Assortative mating by body height and weight is well established in various populations, but its causal mechanisms remain poorly understood. We analyzed the effect of phenotypic assortment and social homogamy on spousal correlations for body height and body mass index (BMI, kg/m(2)). Our data derived from a questionnaire administered to the adult Finnish Twin Cohort in 1990 (response rate 77%) yielding results from 922 monozygotic and 1697 dizygotic adult twin pairs who reported information about their body height and weight and that of their spouses. Assortative mating was evident for body height and BMI. For body height, the effects of social homogamy (0.24 in men and 0.29 in women) and phenotypic assortment (0.27 and 0.28, respectively) were about the same. For BMI, the effect of social homogamy was stronger (0.31 in men and 0.28 in women) than the effect of phenotypic assortment (0.13 in both men and women). When assortative mating was taken into account, shared environmental factors had no effect on phenotypic variation in body height or BMI. Our results show that assortative mating needs to be considered in population genetic studies of body height and weight.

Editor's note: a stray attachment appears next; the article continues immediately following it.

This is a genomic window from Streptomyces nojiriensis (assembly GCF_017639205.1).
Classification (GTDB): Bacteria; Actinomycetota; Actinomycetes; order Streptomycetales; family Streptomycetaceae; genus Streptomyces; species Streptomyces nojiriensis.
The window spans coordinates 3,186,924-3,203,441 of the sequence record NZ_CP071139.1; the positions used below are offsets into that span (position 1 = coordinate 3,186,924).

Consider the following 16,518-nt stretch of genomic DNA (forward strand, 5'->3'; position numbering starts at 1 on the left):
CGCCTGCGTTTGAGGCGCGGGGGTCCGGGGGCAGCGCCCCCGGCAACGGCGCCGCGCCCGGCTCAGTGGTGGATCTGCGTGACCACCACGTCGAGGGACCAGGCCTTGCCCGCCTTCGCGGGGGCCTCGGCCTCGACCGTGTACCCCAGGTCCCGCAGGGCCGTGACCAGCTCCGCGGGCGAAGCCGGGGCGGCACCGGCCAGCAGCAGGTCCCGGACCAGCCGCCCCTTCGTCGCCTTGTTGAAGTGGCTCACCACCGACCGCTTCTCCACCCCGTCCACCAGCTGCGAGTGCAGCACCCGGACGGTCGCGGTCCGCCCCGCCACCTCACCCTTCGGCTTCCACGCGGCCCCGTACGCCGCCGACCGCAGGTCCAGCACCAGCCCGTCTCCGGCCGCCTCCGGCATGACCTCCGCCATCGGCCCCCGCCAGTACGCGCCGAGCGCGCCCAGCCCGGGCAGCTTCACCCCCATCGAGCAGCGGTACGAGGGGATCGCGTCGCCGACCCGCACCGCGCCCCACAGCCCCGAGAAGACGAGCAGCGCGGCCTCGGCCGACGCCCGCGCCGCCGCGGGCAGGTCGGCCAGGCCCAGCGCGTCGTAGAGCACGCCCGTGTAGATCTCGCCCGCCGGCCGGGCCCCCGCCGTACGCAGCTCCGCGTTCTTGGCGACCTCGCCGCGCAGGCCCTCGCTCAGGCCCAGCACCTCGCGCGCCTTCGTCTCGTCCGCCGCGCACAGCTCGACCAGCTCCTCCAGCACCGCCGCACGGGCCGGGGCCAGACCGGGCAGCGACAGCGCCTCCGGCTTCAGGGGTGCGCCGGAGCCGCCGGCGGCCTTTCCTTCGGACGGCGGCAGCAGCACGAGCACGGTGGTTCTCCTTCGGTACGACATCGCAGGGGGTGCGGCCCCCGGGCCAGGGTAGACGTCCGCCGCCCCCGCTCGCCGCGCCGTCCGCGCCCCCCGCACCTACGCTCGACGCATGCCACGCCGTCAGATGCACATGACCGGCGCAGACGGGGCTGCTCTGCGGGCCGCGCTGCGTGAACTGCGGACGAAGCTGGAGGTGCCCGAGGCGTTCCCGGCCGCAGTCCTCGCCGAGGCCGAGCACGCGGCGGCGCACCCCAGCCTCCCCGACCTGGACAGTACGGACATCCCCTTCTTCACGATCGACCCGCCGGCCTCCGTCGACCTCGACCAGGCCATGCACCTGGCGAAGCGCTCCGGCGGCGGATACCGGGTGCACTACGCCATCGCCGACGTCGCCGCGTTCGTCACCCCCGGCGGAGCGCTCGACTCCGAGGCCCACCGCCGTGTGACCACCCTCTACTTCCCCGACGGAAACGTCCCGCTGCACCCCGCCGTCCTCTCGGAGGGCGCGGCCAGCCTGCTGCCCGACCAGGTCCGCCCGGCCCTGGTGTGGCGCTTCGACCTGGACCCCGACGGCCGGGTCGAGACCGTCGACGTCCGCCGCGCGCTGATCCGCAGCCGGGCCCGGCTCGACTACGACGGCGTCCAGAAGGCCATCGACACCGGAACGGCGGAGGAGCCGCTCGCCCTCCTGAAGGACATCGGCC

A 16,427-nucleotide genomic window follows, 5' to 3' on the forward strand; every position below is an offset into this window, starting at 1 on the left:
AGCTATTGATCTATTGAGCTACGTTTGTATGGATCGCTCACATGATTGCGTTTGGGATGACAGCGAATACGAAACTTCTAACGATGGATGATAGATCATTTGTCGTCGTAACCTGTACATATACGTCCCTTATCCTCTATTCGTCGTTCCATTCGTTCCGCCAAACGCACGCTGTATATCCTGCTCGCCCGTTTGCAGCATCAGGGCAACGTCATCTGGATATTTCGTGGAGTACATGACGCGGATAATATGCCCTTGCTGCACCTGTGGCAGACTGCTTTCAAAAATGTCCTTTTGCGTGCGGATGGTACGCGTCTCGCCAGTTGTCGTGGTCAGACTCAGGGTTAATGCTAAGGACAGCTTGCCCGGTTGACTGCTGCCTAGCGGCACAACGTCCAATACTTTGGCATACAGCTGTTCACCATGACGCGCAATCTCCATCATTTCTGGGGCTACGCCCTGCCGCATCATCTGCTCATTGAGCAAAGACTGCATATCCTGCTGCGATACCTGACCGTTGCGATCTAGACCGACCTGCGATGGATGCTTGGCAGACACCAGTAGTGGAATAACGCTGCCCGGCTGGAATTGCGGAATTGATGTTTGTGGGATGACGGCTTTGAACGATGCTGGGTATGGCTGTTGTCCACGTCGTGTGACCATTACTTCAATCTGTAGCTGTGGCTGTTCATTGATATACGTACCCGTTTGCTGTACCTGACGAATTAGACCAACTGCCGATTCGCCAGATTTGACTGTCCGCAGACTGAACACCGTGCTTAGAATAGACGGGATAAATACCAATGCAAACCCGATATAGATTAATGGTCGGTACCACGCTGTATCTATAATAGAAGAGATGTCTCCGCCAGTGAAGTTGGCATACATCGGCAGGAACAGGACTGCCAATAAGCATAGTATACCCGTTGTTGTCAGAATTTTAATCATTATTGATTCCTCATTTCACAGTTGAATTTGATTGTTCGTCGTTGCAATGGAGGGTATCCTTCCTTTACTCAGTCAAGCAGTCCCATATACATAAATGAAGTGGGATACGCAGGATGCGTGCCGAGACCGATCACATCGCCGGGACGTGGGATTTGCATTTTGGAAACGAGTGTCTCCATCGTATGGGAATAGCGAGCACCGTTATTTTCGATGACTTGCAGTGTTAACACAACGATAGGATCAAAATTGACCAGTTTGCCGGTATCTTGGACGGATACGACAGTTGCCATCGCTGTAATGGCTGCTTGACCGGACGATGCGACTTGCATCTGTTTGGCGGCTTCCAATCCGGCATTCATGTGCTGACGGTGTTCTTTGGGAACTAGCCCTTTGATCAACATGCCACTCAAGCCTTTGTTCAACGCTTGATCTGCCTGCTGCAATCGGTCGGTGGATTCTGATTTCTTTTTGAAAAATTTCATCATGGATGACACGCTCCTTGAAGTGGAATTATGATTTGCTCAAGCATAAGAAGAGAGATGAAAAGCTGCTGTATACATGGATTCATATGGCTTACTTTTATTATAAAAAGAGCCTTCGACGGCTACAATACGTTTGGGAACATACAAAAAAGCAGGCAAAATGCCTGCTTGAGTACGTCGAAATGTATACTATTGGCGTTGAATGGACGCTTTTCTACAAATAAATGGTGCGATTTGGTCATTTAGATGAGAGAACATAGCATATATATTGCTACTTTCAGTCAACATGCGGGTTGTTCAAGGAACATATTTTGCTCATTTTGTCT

Copyright 2003 Wiley-Liss, Inc.